By Zach Matyja
Winter is a great time of year to find a comfy chair, cozy up by a fire, and settle in for a nice evening of reading… or so I’ve been told. With everything we get ourselves into during the holiday season, all our new New-Year’s Resolutions fresh in our head, and ever lengthening to-do lists at the home and office, most of us don’t take enough time to sit back, relax, and read. I know I get my (non-Dr. Seuss and Goodnight Moon) reading done on my commute and travels thanks to audiobooks.
If you are fortunate enough to be one of those individuals who makes time for reading, OR, if perhaps “read more” is one of those New-Year’s Resolutions, may I suggest some light reading? These documents have the potential to guide our industry in the coming years, or at the very least provide some good points for discussion around the dinner table or on the golf course at the 2018 Annual Conference (May 14-17, 2018, Drury Lane, Oakbrook Terrace, IL – register today!).
ASCE 2017 Infrastructure Report Card – http://tinyurl.com/CSWEA-ASCEreport
Our friends at ASCE do a great job of grading our nation’s infrastructure every four years. It’s exciting to report that the Wastewater Category has improved its grade from a D to a D+! This well-written report provides the eye-opening facts we, and our leaders, need to read to help us truly understand the valuable assets we work to maintain on a daily basis. The report estimates that $271 billion is needed in order for current and future demands to be met. Another number that hits close to home is the estimated 22 billion gallons of untreated wastewater that flowed into the Great Lakes basin through CSOs in 2014. We are making progress, but we still have a long ways to go.
Mississippi River/Gulf of Mexico Watershed Nutrient Task Force 2017 Report to Congress – http://tinyurl.com/CSWEA-EPAnutrients
This report is an update by the EPA to Congress on the Gulf Hypoxia Action Plan 2008. As we are all aware, nutrient reduction is the hot topic at most wastewater conferences these days, and for good reason. The report highlights that in Illinois, 47% of major municipal dischargers now have total phosphorus limits, an increase of 11% in the past two years. This number is certainly not going go anywhere but up and nutrients will continue to remain a major issue for our organization. One of the recommended actions presented in this report is to continue to have the states cooperate to develop and implement nutrient reduction strategies. This is certainly one of the best parts about CSWEA – three states with different regulatory priorities. By having the knowledge of three states, our conferences will always have an expert who has “been there before.”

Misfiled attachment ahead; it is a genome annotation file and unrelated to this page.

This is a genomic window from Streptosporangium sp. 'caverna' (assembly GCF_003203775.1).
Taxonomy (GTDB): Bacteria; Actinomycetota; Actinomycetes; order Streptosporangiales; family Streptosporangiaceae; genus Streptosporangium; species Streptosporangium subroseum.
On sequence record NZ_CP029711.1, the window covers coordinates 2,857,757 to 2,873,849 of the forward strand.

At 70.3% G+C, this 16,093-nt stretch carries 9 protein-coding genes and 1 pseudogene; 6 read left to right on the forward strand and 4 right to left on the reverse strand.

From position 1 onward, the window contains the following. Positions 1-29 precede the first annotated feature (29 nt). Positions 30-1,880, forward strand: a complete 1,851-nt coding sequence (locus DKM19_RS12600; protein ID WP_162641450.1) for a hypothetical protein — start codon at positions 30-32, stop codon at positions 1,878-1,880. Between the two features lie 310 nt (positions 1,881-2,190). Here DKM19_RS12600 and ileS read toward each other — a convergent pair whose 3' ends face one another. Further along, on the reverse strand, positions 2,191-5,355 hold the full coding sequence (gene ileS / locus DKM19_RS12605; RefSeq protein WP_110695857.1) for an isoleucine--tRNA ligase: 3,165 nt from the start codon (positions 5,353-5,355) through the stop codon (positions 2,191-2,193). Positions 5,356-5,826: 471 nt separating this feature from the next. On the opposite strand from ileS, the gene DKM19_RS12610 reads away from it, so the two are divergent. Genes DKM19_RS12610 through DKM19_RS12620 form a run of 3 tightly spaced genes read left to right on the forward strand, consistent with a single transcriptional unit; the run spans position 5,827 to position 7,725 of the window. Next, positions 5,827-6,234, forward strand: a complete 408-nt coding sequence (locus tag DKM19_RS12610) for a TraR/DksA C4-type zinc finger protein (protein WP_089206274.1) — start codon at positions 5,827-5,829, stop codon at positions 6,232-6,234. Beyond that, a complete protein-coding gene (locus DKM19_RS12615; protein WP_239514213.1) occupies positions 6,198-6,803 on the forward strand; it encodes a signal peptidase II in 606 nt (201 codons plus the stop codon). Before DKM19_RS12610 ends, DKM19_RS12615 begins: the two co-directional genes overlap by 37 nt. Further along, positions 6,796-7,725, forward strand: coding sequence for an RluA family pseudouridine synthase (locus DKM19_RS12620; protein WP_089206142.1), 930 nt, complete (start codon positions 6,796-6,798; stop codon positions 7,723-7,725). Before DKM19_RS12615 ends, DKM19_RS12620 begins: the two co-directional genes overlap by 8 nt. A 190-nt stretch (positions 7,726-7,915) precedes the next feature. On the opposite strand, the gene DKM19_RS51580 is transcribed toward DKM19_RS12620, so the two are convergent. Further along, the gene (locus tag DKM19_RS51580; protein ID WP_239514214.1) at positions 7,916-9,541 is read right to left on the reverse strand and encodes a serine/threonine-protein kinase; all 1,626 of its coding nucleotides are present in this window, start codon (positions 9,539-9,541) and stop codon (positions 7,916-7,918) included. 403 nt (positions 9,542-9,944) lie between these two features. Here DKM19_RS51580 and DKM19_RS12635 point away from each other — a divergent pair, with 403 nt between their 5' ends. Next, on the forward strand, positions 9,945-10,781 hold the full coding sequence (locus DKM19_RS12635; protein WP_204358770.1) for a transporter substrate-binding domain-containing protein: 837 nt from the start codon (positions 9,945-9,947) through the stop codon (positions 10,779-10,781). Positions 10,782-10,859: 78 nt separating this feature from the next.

Climate Science Special Report – http://tinyurl.com/CSWEA-ClimateReport
It is nice to know that even in this time of uncertain federal support for environmental issues, significant federal reporting can still be accomplished. While we likely didn’t need a special report to show us that our climate is changing, it is nice to have some scientific backup. Climate change is certainly going to have an impact on how we operate our collection and treatment systems. Since 1958, the Midwest has seen a 53% increase in the number of “5-year” rain events. No matter where you care to point the blame, we are going to need to find ways to respond to this change. Residents who are seeing sewage in their basement from a 5-year event every other year, are not going to accept us not!
If you made it through all those documents, congratulations to you! I would suggest that you consider joining CSWEA in Washington, DC for Water Week 2018, April 15-21. The Illinois Section will again offer stipends to those interested in joining in this important week where professionals from throughout the country visit lawmakers to provide a unified voice for water. Watch for details on how to apply.
I’ll leave you with one more recommendation, in case you made it to the very end hoping that you’d get an actual recommendation of a book you check out at the library and read. I recommend Pompeii by Robert Harris. It has everything a good book could ask for, murder, mystery, heroism, natural disasters, and more – – with the added bonus that the main character is a hydraulic engineer! Happy reading!